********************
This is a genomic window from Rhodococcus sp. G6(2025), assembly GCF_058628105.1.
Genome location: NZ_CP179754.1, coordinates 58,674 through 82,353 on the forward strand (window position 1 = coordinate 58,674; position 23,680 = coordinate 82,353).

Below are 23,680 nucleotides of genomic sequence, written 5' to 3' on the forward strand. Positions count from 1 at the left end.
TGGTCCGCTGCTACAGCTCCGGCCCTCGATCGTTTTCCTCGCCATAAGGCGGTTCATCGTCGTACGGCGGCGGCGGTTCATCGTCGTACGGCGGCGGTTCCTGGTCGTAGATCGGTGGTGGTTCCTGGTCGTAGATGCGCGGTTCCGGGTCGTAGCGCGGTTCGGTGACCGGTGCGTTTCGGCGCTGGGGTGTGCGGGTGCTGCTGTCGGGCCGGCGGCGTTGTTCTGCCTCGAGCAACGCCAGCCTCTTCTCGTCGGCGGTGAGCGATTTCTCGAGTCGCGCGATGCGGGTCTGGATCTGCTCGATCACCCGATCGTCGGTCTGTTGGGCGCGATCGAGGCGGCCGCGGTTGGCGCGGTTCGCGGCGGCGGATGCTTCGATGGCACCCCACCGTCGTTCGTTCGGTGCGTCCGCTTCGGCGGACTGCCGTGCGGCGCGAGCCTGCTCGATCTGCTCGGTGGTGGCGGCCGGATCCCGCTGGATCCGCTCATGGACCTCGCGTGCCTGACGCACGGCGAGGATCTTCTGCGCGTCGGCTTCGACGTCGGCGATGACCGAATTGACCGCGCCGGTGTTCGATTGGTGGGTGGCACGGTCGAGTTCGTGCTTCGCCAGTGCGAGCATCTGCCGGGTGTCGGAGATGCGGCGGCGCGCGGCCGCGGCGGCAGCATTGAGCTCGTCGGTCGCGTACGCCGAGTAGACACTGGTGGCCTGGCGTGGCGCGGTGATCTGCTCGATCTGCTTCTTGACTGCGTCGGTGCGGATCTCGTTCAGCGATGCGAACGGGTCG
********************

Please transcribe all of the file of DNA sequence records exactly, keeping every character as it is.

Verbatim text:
This is a genomic window from Rhodococcus sp. G6(2025), assembly GCF_058628105.1.
Genome location: NZ_CP179754.1, coordinates 58,674 through 82,353 on the forward strand (window position 1 = coordinate 58,674; position 23,680 = coordinate 82,353).

Below are 23,680 nucleotides of genomic sequence, written 5' to 3' on the forward strand. Positions count from 1 at the left end.
TGGTCCGCTGCTACAGCTCCGGCCCTCGATCGTTTTCCTCGCCATAAGGCGGTTCATCGTCGTACGGCGGCGGCGGTTCATCGTCGTACGGCGGCGGTTCCTGGTCGTAGATCGGTGGTGGTTCCTGGTCGTAGATGCGCGGTTCCGGGTCGTAGCGCGGTTCGGTGACCGGTGCGTTTCGGCGCTGGGGTGTGCGGGTGCTGCTGTCGGGCCGGCGGCGTTGTTCTGCCTCGAGCAACGCCAGCCTCTTCTCGTCGGCGGTGAGCGATTTCTCGAGTCGCGCGATGCGGGTCTGGATCTGCTCGATCACCCGATCGTCGGTCTGTTGGGCGCGATCGAGGCGGCCGCGGTTGGCGCGGTTCGCGGCGGCGGATGCTTCGATGGCACCCCACCGTCGTTCGTTCGGTGCGTCCGCTTCGGCGGACTGCCGTGCGGCGCGAGCCTGCTCGATCTGCTCGGTGGTGGCGGCCGGATCCCGCTGGATCCGCTCATGGACCTCGCGTGCCTGACGCACGGCGAGGATCTTCTGCGCGTCGGCTTCGACGTCGGCGATGACCGAATTGACCGCGCCGGTGTTCGATTGGTGGGTGGCACGGTCGAGTTCGTGCTTCGCCAGTGCGAGCATCTGCCGGGTGTCGGAGATGCGGCGGCGCGCGGCCGCGGCGGCAGCATTGAGCTCGTCGGTCGCGTACGCCGAGTAGACACTGGTGGCCTGGCGTGGCGCGGTGATCTGCTCGATCTGCTTCTTGACTGCGTCGGTGCGGATCTCGTTCAGCGATGCGAACGGGTCG